Meanwhile, we had a book release a couple days ago. Unhinge the Universe was one of those ideas that wouldn't shut up.

The blurb:

Give me one fixed point and a long enough lever, and I'll unhinge the universe. — Archimedes

December 1944 – The Battle of the Bulge

SS Lieutenant Hagen Friedrichs is the sole survivor of a party sent to retrieve his brother—and the highly sensitive information he’s carrying—from behind enemy lines. But his daring rescue attempt fails, and Hagen becomes the prisoner.

Allied command has ordered Captain John Nicholls to extract critical intelligence from their new Nazi POW. His secrets could turn the tide of the war, but are they real? John is determined to find out . . . and to shatter the prisoner who killed his lover during the attack on their tiny base. The deeper he digs, though, the more he realizes that the soldier under the SS uniform is just like him: a scared, exhausted young man who’s lost loved ones and just wants to go home.

As captor and captive form an unexpected bond, the lines quickly blur between enemy, friend, and lover. And as horrifying rumors spread from the front lines and American soldiers turn their sights on the SS for vengeance, John may be Hagen’s only hope for survival.

Thursday, 4 July 2013

The definition of "respect" - or I R IN UR GENREZ

I just did a very quick search for the term "respect". Here, it says:


  • 1 [mass noun] a feeling of deep admiration for someone or something elicited by their abilities, qualities, or achievements:the director had a lot of respect for Douglas as an actor
  •  the state of being admired or respected:his first chance in over fifteen years to regain respect in the business
  •  (respects) a person’s polite greetings:give my respects to their Excellencies
  •  informal used to express the speaker’s approval of someone or something:respect to Hill for a truly non-superficial piece on the techno scene
  • 2due regard for the feelings, wishes, or rights of others:young people’s lack of respect for their parents
  • 3a particular aspect, point, or detail:the government’s record in this respect is a mixed one

Some trans*phobic and biphobic blog has recently said that m/m authors ("and/or their publishers") lack "respect for readers". As an author and a publisher, I'm adding my few cents, adjusted for inflation/exchange rate.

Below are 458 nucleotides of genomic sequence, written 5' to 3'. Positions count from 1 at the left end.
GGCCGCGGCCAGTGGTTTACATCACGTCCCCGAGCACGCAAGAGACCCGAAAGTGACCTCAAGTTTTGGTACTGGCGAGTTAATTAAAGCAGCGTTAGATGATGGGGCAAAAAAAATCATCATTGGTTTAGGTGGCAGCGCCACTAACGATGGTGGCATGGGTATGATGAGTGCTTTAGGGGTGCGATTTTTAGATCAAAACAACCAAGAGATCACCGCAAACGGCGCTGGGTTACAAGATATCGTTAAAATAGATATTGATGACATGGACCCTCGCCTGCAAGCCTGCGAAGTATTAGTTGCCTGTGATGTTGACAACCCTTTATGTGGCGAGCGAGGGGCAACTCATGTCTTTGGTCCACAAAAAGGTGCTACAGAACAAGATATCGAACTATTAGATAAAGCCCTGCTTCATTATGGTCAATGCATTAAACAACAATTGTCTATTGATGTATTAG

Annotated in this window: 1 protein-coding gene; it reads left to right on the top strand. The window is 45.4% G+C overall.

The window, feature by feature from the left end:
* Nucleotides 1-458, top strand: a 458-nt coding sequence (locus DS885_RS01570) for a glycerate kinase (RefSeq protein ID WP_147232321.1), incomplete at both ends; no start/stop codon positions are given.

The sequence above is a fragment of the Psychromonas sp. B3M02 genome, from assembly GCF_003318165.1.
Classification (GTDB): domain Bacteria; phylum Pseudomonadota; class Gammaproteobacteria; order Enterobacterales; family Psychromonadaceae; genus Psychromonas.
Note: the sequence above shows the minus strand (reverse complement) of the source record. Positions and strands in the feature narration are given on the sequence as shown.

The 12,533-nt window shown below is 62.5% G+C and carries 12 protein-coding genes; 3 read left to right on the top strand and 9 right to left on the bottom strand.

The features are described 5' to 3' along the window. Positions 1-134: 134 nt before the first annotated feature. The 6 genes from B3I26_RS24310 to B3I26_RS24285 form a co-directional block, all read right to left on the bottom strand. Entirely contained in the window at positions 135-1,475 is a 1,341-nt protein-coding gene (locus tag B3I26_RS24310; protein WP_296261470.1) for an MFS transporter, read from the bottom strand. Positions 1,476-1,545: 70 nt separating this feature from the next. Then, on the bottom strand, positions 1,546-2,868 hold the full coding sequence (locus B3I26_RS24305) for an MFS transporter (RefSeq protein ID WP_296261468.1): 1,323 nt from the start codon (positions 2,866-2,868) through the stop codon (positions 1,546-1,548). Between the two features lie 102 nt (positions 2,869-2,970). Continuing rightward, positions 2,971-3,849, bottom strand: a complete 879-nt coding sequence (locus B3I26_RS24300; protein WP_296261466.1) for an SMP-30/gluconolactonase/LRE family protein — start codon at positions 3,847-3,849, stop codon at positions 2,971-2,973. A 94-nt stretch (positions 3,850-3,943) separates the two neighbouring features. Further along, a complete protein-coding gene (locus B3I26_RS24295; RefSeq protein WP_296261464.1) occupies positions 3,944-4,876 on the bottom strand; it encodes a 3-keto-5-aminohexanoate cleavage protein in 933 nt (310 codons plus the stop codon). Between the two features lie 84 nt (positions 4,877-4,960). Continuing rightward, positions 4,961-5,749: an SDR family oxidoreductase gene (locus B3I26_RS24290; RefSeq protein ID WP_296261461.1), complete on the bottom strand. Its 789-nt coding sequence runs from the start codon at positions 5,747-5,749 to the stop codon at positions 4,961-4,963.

Let's go with what "respect" actually means. The most pertinent definition in this case appears to be option 2:

due regard for the feelings, wishes, or rights of others:

Let's define "due" as "proper, deserving, fitting". "Dues" is also "obligation".

The accusation therefore seems to be that some authors/publishers don't properly take account of readers' feelings, wishes, or rights of others while writing or publishing.

What did we do to deserve such a grave allegation? We included females having sex in an "m/m book". Now, I've been uncomfortable with the "m/m" monicker for a long time, but LGBTQ romance for me is no replacement, as I'm writing predominantly about bisexual and gay men (who are pretty much all cis). Future projects will shift the balance to include the T and the L, but right now, I'm writing GB romance.

This attitude was defended by saying that het romance excluded m/m. Which is actually not true--or did anybody miss the Black Dagger Brotherhood book and lots of others recently? If people peered outside the ghetto, they might realise that the "het" market is actually a fair bit more advanced than they think. Making sweeping statements about a genre you don't actually know makes anybody look stupid. On the whole, I'm finding the "het romance" community more accepting, open-minded and critical than the "m/m" community, especially those people who trot out "purity" as a genre standard. [Though that particular blog is the only one that openly hostile to trans* and bi content to my knowledge. Most blogs and reviewers in our space are awesome people with open minds, and I applaud the work you guys are doing.]

Do I respect my reader's feelings? Sorry, but the book comes first and the characters, too. There will never be a Voinov book with a guarantee or an airbag, and I laugh at the need for a safety belt--I don't get one while I write, either. You get in the car, you hold on. I do promise to drive you. I don't promise it's all flowers and unicorns, because who's in charge? The characters. People tell me the strength of my book is in my characters. Yes. Because they are in charge. To make the experience "safe", I would have to neuter them and break their backs to control them.

Not happening. I'd be killing the very thing I write for and the very thing that powers my joy in writing.

What I do promise is: I'll give you emotions. Some you'll like, some might make you uncomfortable. Primary colours here, dear reader. They serve pastels elsewhere.

Do I respect my readers' wishes? Again, the characters are in charge. I don't write to tick boxes (or I'd be checking out what sells in m/m and clone it), I write what Must Be Written. I do give due consideration to the input of my betas, because they are people who'll say, "Gods, I don't want you to hurt that character, but hurting him makes the book So Much Better." In other words, they care about the story more than their own wish fulfillment. (I'm not saying wish fulfillment is wrong. It's just not my guiding principle.)

Do I respect my readers' rights? Readers have the right to buy or not buy my book. They can boycott me because I'm an abrasive ass or because something I said three years ago somewhere on the internet was offensive. Okay. Nice to have met you, I respect your choice. I have at times been an asshole. Like pretty much everybody out there who isn't run by a staff of PR advisers. I've even been drunk on Twitter. Twice.